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Guild Wars 2 Developer Interview - Tales of the Warclaw

Ed Orr Posted:
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It’s not long since ArenaNet strode onto the battlefield, took a look across the rolling hills of the Alpine Borderlands and came to the conclusion that what we need is more cats! The newest feline additions to Tyria were, however, less Chauncey Von Snuffles and a little more Battlecat. Late in February 2019, Guild Wars 2 got the Warclaw.

Billed as a unique addition to Tyria’s already established mount system, the Warclaw is a fearsome beast. Adorned with massive claws and a fearsome array of teeth, this battle-ready companion is built for World versus World combat. Featuring a range of skills designed to help players take down enemy forts and formations, its introduction promise to kitten up your enemies.

While most dedicated World vs World Commanders will have mastered the Warclaw in almost no time at all, breeding such an indomitable beast takes time. Now they’ve had some time to watch the Warclaw tear a hole through your enemies, we grouped up with ArenaNet’s Raymond Lukes and Ben Phongluangtham to talk about bringing the Warclaw to life.

MMORPG: We’ve become really used to ArenaNet just dropping mounts into the game like they are no trouble at all. What does it take to bring a new mount to life?

Raymond Lukes, Gameplay Engineer: Mounts are a lot of work across a lot of disciplines. We’ve gotten better at understanding what it takes to do a mount at a base level, but each mount has unique properties and feel so each one has a fair amount of discovery and iteration that is necessary for the design. We generally start with a prototype where the basic functionality is proven out and a better understanding of the art needs are gathered. This is where we spend time figuring out what all we want the mount to do and what kind of a tool the mount is going to be. Using the Warclaw as an example, we prototyped a lot, taking the Griffon mount and removing flying, tweaking the speed to get the right feel, etc.

We also prototyped some of the functionality, like the Warclaw’s gate-pull maneuver. The Warclaw at this stage didn’t have the dash evade it has now; it had a different dodge mechanic that ended up not working out after doing some internal playtesting.

From here we turned to art. There was some initial model re-work where the art team quickly modified a Griffon so we had a rough version to test what playing with the mount would feel like for players. We did a pitch to leadership, discussed risks, and then moved to full production, where a bulk of the work was done. There is a production line, where one team handles their work, followed by the next, and so on. Once the model is mostly finished and the animation team starts to move towards the final version, we get back into polishing the feel and the timing of using the mount. This is where elements like the dodge changed. It’s a pretty lengthy process but it touches different teams and people throughout.

MMORPG: Where did the inspiration for the Warclaw come from?

Ben Phongluangtham, Game Designer: We evaluated several themes before settling on the Warclaw. A dolyak would have been the obvious choice, but the dolyak models, rig and animations are very old and would have required a significant rework to make acceptable for a playable mount. We considered something more technology themed, like the Charr cars. We even considered just adapting a PvE mount for WvW use. In the end, we felt making a mount specific to WvW was the best solution and gave us the most flexibility for tailoring the mount to WvW gameplay.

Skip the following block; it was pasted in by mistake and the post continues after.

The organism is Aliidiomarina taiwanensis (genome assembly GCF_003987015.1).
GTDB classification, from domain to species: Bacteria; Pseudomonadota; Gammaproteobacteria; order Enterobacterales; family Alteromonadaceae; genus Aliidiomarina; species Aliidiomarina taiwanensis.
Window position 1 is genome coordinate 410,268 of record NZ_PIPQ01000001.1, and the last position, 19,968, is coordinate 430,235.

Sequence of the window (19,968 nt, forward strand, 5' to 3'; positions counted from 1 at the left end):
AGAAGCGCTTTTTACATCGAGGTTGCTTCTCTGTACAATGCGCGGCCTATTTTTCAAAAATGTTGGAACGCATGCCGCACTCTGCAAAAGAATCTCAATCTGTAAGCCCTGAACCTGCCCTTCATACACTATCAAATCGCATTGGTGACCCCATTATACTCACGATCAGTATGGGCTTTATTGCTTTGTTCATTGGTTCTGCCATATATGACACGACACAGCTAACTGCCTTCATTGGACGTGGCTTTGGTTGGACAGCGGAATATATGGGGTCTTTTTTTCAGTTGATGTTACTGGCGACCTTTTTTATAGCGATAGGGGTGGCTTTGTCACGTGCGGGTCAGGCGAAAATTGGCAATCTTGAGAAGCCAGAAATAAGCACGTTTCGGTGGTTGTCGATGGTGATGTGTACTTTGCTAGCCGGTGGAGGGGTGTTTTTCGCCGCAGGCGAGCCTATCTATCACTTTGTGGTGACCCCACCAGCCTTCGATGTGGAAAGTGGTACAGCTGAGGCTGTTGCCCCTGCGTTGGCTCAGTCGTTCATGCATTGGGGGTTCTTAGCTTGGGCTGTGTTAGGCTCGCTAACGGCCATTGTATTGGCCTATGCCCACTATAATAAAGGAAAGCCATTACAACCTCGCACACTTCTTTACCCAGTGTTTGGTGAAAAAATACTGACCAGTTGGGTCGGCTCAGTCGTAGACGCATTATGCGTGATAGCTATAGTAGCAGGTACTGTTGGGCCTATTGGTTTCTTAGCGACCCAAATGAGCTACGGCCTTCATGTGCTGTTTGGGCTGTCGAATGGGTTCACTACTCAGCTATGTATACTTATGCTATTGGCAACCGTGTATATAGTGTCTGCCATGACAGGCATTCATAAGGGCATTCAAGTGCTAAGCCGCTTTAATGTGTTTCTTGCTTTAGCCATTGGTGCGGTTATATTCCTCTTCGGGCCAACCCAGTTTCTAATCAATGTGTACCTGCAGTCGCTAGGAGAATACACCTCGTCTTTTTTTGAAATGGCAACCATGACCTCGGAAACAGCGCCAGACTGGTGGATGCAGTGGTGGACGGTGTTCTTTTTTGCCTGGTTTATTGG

MMORPG: On the most recent mount introduced to the game, the Warclaw. With such a massive diversity in terrain across WvW, why choose a cat (apart from the obvious He-Man cosplay opportunities)?

Ben: I’m not going to lie, we had a picture of He-Man’s Battlecat as part of our pitch presentation! Cats have become somewhat of a theme for WvW, with the Catmander tags and home instance pets already present. Additionally, it allowed us to save us some animation time, since we were able to modify the Griffon rig and animations to fit our Warclaw design.

Raymond: WvW presents a number of considerations we needed to be mindful of when choosing something players could ride. We wanted the mount to be useable across enemy lines and so we had to be careful about what kind of movement the mount would be capable of.

MMORPG: Do you think the amount of effort it takes for players to unlock the Warclaw is about right?

Ben: For the Warclaw, we very consciously wanted to make it relatively easy to obtain compared to something like the Griffon. By its nature, the Warclaw was going to split the population into mounted and unmounted players. We wanted to make this split as short as possible. Additionally, we knew a lot of players who didn’t regularly play WvW would likely want to unlock the Warclaw. Because of this, we wanted to make obtaining the mount be a sort of “tour” of WvW.

MMORPG: I’m old enough to remember the days pre Edge of The Mists, when lag was still problematic. Prior to launch of the Warclaw, were there any concerns about how the it could negatively impact player experience?

Ben: We did a several tests to make sure that the Warclaw didn’t negatively affect performance. We additionally tested several different mount speeds in order get a speed that felt impactful, but didn’t completely remove attrition as a WvW mechanic.

MMORPG: Does the introduction of the Warclaw open up new avenues for progression in WvW?

Raymond: The mount is something we want to continue to support and to this end we have some ideas about how we might add to the mastery track for the Warclaw over time. 


Ed Orr